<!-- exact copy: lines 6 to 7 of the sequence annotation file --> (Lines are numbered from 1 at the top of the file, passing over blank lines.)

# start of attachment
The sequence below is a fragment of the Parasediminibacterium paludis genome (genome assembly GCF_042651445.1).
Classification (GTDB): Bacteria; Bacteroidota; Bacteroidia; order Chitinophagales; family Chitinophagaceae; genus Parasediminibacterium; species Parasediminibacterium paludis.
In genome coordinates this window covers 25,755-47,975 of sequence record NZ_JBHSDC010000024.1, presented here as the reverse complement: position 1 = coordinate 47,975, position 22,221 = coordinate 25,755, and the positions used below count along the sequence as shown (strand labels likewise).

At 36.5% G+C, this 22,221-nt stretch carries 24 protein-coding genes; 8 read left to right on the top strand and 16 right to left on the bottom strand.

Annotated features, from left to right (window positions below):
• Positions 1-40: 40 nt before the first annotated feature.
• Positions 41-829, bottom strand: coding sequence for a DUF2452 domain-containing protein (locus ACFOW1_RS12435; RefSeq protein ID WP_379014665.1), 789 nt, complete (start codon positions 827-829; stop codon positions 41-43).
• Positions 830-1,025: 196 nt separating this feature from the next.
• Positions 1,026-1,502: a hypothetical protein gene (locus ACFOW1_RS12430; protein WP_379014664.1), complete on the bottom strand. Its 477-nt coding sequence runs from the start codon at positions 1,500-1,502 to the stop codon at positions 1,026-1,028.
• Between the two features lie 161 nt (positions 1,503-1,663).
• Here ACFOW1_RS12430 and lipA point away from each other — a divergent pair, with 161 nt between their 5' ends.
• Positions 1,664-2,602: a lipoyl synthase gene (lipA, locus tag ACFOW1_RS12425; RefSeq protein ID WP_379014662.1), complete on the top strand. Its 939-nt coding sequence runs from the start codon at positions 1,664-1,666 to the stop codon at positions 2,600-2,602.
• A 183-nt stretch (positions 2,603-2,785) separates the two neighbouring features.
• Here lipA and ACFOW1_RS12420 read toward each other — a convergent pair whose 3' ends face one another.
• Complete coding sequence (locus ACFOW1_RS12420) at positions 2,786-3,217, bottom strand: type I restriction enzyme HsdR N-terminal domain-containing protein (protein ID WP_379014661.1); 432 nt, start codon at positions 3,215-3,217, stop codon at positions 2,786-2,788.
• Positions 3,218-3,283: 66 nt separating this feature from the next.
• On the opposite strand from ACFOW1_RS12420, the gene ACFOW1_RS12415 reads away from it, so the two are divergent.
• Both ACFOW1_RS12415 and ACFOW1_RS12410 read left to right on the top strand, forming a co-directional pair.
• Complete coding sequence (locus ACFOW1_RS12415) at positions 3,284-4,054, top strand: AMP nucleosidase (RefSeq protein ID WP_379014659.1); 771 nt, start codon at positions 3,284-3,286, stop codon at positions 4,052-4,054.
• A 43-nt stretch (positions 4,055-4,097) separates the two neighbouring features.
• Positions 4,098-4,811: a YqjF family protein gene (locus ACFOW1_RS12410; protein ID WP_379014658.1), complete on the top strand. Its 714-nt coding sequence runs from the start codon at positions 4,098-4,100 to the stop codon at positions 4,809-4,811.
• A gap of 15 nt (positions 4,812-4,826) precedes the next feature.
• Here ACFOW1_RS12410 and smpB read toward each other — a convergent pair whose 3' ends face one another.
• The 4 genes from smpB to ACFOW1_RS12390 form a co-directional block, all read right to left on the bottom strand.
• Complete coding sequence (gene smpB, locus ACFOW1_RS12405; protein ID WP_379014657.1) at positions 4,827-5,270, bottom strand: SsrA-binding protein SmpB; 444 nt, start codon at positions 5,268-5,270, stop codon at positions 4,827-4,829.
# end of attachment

• Positions 1-40: 40 nt before the first annotated feature.
• Positions 41-829, bottom strand: coding sequence for a DUF2452 domain-containing protein (locus ACFOW1_RS12435; RefSeq protein ID WP_379014665.1), 789 nt, complete (start codon positions 827-829; stop codon positions 41-43).